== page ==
First I decided that I wanted to only run my YouTube Ad to people who were searching for phrases related to Web Design and Development Business Services, SEO Services and Web Hosting Services on Google. The video above and some screenshots below show you HOW I did this.

Step 2: I created this video.

I decided that I wanted the video to be :15 long and be in the "InStream" PreRoll spot that shows the "Skip Ad" option (these ads are cheaper than the non-skippable ones).

So I made my video around that concept.

Step 3: I decided I wanted users who clicked the Call To Action on this ad this to go to my homepage -

Data has shown us time and time again that ads are typically more effective when you drop the user on a page that allows them to navigate to a conversion page themselves, and with our big "Request A Proposal" button in our top nav, my confidence level is high that users who click the ad will figure out how to let us know if they want a proposal from us. 🙂

Step 4: I logged into Google Ads and executed the campaign set-up. More on this to come, but it's super easy.

Now, check out the screenshots below and I'll explain more about how I tactically executed running a targeted ad, but not limiting it's reach too much.

It's easy to get too excited when setting up these ads and start adding too many targeting options. If you set too many of these options, you can actually severely limit the reach of your ad and the effectiveness.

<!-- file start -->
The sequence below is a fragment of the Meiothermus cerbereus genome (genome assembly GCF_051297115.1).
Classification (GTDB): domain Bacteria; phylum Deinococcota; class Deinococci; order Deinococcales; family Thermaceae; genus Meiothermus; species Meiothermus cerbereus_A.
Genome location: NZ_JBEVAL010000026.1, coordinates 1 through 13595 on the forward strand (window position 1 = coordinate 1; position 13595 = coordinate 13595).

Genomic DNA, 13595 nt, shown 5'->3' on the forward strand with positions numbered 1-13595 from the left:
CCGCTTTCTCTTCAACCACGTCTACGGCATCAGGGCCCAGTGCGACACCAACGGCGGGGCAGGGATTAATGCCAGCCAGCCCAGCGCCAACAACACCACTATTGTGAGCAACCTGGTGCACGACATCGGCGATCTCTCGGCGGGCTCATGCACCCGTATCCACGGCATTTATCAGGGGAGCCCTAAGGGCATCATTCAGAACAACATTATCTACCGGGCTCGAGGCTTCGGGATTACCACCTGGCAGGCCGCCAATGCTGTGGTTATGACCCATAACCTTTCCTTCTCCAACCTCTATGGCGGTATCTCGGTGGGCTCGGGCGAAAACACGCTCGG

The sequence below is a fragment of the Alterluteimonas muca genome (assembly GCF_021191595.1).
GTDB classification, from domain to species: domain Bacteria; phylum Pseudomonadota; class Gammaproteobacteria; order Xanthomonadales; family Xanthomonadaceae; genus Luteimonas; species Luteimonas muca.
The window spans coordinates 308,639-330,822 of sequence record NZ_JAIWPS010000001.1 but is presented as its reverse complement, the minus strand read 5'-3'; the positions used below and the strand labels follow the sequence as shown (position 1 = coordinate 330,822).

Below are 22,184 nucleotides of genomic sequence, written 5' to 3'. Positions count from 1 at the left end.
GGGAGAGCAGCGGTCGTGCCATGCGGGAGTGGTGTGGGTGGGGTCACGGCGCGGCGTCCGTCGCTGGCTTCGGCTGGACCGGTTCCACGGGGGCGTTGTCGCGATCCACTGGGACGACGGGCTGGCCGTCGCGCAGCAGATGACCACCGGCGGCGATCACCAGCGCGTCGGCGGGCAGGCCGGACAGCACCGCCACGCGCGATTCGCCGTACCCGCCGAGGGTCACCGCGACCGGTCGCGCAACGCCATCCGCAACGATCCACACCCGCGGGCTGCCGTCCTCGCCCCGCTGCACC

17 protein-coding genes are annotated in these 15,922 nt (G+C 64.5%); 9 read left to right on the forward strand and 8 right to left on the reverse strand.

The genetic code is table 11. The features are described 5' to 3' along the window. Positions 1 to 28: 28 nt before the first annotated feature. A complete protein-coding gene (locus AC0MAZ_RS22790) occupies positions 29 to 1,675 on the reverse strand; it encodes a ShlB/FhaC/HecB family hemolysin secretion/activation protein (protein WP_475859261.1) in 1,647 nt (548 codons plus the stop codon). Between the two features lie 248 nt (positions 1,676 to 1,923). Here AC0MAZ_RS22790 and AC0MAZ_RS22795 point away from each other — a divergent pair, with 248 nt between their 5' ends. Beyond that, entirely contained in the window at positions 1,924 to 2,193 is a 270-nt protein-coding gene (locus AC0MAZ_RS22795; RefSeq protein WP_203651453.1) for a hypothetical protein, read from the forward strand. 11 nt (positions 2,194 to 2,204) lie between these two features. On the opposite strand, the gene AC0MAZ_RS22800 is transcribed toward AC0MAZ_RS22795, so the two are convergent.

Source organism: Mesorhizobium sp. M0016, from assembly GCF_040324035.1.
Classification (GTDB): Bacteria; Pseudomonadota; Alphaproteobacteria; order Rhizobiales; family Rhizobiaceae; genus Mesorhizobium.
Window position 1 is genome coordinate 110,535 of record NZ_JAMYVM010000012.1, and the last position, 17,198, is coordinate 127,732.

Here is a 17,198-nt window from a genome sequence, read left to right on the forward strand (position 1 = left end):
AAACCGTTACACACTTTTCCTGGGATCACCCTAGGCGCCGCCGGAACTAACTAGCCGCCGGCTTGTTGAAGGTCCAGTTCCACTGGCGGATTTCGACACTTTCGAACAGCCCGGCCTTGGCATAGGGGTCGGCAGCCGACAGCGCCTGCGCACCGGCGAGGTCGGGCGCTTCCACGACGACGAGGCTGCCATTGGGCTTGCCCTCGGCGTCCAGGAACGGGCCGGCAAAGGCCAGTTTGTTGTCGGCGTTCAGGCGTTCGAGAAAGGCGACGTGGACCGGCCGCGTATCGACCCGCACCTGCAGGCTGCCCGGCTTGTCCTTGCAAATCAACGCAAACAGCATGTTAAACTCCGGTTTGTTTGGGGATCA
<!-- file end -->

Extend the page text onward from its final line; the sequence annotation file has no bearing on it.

1. You can select actual videos that you want your ad to run in front of. I didn't want this, because I want to target anyone that searches for phrases related to needing a new website while on Google. I don't care what people are watching. I care that they want a new website.

However, if you want to run these types of ads for whatever reason, I get it. You do it under "Placements" and it gives you data around what the top viewed videos are by topic, or you can type in a URL of a video yourself if you know which one you want specifically.

Speaking of not caring about what people watch but only caring about the fact that people are interested in my services, this is why I also didn't limit the "Excluded Content."

2. You Can Exclude Showing Your Brand's Ads Before Content that contains profanity, sensitive social issues, sexually aggressive or sensational and shocking. This probably makes all of you B2B marketers feel better, right? Good, it should. Moving on.

3. Google Ads has 7 different types of Campaign Objectives now; there are 4 that you can run YouTube Video Ads against: Leads, Website Traffic, Product and Brand Consideration or Brand Awareness and Reach.